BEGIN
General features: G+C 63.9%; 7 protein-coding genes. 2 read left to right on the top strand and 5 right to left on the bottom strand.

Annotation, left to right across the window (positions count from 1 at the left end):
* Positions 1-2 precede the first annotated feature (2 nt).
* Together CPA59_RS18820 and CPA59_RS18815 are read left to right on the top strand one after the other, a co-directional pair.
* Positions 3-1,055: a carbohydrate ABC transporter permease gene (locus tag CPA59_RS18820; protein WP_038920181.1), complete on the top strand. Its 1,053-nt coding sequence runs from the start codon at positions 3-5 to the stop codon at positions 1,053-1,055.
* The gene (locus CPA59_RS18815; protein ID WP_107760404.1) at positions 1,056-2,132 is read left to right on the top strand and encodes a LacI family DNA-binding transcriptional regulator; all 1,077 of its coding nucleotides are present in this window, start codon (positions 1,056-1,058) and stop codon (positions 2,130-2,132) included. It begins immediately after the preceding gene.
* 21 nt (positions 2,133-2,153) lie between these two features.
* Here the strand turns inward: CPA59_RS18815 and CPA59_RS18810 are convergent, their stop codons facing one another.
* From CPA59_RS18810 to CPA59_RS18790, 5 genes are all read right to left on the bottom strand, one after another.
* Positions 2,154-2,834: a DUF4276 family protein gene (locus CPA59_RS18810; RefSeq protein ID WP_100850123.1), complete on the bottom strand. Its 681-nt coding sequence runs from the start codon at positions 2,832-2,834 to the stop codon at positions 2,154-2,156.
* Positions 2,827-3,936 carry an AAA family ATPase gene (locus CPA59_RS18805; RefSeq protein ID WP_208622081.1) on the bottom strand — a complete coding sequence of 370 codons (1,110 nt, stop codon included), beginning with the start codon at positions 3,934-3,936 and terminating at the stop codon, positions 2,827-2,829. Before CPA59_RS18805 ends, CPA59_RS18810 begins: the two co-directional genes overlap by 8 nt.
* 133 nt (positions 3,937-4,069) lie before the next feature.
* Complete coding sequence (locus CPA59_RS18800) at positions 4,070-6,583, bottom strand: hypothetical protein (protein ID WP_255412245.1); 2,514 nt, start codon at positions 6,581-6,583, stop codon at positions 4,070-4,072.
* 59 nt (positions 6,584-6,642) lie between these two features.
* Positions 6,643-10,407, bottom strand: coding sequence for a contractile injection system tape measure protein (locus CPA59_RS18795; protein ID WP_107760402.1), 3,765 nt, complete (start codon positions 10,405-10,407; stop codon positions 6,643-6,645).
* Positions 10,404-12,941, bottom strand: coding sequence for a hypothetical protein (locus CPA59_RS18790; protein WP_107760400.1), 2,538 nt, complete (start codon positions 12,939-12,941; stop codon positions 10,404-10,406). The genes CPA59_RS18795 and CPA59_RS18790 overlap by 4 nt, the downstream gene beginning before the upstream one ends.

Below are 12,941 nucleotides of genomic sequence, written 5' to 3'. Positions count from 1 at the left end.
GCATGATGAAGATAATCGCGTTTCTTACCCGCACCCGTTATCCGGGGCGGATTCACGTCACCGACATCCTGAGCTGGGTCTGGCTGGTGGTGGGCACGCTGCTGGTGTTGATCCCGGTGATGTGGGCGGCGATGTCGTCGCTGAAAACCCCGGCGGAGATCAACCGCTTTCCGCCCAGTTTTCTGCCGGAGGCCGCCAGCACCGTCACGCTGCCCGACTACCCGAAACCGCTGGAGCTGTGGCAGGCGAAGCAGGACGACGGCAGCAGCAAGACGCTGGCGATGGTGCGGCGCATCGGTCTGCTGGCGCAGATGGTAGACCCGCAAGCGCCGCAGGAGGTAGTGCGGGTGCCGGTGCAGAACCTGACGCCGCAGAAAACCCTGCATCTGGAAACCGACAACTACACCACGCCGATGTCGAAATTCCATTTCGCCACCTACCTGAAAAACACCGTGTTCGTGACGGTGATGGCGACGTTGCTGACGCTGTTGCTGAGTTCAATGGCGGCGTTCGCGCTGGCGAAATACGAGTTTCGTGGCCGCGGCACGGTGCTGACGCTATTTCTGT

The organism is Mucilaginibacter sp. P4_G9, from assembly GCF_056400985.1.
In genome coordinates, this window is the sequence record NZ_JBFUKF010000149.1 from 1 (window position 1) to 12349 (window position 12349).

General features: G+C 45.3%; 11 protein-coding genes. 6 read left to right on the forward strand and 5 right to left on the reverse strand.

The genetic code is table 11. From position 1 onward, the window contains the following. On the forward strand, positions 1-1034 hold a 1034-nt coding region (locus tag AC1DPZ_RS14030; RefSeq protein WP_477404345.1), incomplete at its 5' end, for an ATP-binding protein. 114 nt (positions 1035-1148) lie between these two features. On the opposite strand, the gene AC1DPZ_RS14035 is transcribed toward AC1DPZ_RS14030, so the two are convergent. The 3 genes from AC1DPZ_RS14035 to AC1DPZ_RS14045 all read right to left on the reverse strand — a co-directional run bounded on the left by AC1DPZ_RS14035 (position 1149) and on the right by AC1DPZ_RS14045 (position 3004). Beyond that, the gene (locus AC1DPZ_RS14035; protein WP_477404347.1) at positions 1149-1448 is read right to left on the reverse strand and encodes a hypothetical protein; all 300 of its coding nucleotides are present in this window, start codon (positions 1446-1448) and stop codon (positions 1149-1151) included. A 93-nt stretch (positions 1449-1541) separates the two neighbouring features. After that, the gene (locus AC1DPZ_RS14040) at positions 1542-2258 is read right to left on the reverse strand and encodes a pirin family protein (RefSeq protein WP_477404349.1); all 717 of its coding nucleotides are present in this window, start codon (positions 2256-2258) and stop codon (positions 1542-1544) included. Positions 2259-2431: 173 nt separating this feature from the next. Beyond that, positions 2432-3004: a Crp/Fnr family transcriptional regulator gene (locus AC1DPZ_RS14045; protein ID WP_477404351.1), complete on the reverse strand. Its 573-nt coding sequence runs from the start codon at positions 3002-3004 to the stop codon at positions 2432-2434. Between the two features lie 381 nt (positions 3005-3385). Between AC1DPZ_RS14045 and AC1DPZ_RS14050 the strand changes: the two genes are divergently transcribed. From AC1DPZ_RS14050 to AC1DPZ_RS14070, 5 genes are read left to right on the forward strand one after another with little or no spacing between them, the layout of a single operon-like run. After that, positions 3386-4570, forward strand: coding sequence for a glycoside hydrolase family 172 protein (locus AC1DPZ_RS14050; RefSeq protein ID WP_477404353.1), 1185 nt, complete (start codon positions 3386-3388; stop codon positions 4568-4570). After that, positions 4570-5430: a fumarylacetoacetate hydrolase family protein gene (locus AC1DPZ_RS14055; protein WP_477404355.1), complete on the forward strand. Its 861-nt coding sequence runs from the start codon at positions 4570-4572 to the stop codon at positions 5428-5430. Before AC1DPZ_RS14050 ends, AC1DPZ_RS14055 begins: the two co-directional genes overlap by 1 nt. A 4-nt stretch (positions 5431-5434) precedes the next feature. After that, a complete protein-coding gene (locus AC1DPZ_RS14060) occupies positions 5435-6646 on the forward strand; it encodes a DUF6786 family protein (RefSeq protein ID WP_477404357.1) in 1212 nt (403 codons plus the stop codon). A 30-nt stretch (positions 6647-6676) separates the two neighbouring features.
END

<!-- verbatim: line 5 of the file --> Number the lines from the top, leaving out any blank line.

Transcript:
* Positions 3-1,055: a carbohydrate ABC transporter permease gene (locus tag CPA59_RS18820; protein WP_038920181.1), complete on the top strand. Its 1,053-nt coding sequence runs from the start codon at positions 3-5 to the stop codon at positions 1,053-1,055.